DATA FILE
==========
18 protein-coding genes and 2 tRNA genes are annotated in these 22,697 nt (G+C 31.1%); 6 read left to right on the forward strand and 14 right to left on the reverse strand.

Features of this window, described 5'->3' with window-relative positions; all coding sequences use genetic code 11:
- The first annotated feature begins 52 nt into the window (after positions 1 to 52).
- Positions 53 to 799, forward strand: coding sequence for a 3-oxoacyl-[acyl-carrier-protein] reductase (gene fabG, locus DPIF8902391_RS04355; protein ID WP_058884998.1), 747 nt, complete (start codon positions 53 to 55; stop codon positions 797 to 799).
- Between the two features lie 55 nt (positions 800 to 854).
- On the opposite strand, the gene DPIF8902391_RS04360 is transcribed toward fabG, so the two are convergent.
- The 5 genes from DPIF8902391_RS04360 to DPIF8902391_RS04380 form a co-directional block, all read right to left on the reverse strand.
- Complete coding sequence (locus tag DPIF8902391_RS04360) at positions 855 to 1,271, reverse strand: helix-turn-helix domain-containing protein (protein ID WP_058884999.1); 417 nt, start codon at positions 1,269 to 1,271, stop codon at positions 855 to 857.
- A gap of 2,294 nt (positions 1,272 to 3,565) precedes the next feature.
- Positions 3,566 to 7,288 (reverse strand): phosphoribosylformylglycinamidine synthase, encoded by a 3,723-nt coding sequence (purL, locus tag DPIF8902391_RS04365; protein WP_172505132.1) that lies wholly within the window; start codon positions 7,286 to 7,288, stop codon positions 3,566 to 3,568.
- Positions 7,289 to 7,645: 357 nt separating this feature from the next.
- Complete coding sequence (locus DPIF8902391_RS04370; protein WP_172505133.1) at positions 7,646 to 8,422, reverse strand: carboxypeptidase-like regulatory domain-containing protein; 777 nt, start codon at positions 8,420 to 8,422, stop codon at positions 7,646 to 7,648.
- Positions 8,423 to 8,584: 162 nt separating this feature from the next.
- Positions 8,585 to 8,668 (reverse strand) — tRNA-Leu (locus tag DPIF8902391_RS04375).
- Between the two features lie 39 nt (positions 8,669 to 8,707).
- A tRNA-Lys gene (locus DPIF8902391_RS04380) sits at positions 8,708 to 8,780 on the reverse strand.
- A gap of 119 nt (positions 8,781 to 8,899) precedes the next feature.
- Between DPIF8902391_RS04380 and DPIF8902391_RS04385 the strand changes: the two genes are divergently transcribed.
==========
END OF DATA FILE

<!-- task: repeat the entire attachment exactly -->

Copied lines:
18 protein-coding genes and 2 tRNA genes are annotated in these 22,697 nt (G+C 31.1%); 6 read left to right on the forward strand and 14 right to left on the reverse strand.

Features of this window, described 5'->3' with window-relative positions; all coding sequences use genetic code 11:
- The first annotated feature begins 52 nt into the window (after positions 1 to 52).
- Positions 53 to 799, forward strand: coding sequence for a 3-oxoacyl-[acyl-carrier-protein] reductase (gene fabG, locus DPIF8902391_RS04355; protein ID WP_058884998.1), 747 nt, complete (start codon positions 53 to 55; stop codon positions 797 to 799).
- Between the two features lie 55 nt (positions 800 to 854).
- On the opposite strand, the gene DPIF8902391_RS04360 is transcribed toward fabG, so the two are convergent.
- The 5 genes from DPIF8902391_RS04360 to DPIF8902391_RS04380 form a co-directional block, all read right to left on the reverse strand.
- Complete coding sequence (locus tag DPIF8902391_RS04360) at positions 855 to 1,271, reverse strand: helix-turn-helix domain-containing protein (protein ID WP_058884999.1); 417 nt, start codon at positions 1,269 to 1,271, stop codon at positions 855 to 857.
- A gap of 2,294 nt (positions 1,272 to 3,565) precedes the next feature.
- Positions 3,566 to 7,288 (reverse strand): phosphoribosylformylglycinamidine synthase, encoded by a 3,723-nt coding sequence (purL, locus tag DPIF8902391_RS04365; protein WP_172505132.1) that lies wholly within the window; start codon positions 7,286 to 7,288, stop codon positions 3,566 to 3,568.
- Positions 7,289 to 7,645: 357 nt separating this feature from the next.
- Complete coding sequence (locus DPIF8902391_RS04370; protein WP_172505133.1) at positions 7,646 to 8,422, reverse strand: carboxypeptidase-like regulatory domain-containing protein; 777 nt, start codon at positions 8,420 to 8,422, stop codon at positions 7,646 to 7,648.
- Positions 8,423 to 8,584: 162 nt separating this feature from the next.
- Positions 8,585 to 8,668 (reverse strand) — tRNA-Leu (locus tag DPIF8902391_RS04375).
- Between the two features lie 39 nt (positions 8,669 to 8,707).
- A tRNA-Lys gene (locus DPIF8902391_RS04380) sits at positions 8,708 to 8,780 on the reverse strand.
- A gap of 119 nt (positions 8,781 to 8,899) precedes the next feature.
- Between DPIF8902391_RS04380 and DPIF8902391_RS04385 the strand changes: the two genes are divergently transcribed.